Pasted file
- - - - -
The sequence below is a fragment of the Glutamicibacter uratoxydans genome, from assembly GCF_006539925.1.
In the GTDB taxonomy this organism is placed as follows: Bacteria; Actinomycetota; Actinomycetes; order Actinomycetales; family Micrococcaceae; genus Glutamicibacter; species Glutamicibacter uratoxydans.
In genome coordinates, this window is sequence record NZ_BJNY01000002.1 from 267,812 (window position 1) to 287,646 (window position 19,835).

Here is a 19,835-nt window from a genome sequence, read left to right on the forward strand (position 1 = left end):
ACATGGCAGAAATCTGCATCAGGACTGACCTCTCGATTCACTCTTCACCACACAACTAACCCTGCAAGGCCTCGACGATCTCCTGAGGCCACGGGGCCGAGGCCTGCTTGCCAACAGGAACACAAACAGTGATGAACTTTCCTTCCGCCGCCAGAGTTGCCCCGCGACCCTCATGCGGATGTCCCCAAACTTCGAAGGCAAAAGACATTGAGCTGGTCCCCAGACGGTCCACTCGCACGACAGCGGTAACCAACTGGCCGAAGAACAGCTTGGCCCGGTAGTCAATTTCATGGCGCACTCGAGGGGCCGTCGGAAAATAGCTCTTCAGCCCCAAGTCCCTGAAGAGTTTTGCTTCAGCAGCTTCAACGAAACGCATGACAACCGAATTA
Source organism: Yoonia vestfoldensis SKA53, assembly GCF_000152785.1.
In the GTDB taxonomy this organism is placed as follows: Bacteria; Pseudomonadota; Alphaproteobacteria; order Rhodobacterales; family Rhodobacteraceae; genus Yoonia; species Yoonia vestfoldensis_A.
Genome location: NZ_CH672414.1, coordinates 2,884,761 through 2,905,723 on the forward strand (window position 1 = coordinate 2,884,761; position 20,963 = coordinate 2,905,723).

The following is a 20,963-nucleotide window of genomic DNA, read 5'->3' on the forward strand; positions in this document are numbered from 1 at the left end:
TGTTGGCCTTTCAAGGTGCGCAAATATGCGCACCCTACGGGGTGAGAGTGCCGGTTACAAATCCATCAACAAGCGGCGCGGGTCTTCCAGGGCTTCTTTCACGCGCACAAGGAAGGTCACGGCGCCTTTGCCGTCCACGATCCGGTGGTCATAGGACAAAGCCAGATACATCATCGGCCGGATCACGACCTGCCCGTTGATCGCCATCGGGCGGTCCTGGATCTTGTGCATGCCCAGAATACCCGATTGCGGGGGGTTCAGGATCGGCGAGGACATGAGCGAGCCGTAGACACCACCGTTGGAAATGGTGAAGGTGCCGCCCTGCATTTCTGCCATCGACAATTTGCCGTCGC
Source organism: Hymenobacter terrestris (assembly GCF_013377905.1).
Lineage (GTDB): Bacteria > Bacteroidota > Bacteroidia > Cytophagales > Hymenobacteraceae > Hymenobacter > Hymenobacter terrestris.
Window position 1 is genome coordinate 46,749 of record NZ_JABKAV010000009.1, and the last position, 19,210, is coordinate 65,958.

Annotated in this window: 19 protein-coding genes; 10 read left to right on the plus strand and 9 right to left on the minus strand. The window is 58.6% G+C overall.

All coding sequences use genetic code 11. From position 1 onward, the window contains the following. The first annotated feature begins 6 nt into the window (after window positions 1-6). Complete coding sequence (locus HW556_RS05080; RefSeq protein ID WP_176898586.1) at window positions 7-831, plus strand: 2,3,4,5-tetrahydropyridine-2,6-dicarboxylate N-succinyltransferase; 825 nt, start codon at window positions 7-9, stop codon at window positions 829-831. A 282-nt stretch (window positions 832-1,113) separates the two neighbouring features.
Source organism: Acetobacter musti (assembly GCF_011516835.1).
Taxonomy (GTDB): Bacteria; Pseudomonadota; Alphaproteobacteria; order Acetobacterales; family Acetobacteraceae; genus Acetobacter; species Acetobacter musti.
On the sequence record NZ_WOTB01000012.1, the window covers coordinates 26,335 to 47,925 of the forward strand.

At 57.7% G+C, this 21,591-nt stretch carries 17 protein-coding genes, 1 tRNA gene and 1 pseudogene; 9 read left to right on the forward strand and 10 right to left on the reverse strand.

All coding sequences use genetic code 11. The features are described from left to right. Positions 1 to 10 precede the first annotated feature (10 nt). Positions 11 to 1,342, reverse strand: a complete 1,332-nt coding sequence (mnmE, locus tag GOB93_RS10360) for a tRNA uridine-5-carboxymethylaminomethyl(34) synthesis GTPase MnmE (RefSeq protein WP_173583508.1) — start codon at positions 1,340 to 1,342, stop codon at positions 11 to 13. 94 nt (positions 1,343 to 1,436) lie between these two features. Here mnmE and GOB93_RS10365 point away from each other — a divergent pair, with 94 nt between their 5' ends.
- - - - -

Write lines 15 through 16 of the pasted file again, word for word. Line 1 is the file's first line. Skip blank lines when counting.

All coding sequences use genetic code 11. From position 1 onward, the window contains the following. The first annotated feature begins 6 nt into the window (after window positions 1-6). Complete coding sequence (locus HW556_RS05080; RefSeq protein ID WP_176898586.1) at window positions 7-831, plus strand: 2,3,4,5-tetrahydropyridine-2,6-dicarboxylate N-succinyltransferase; 825 nt, start codon at window positions 7-9, stop codon at window positions 829-831. A 282-nt stretch (window positions 832-1,113) separates the two neighbouring features.
Source organism: Acetobacter musti (assembly GCF_011516835.1).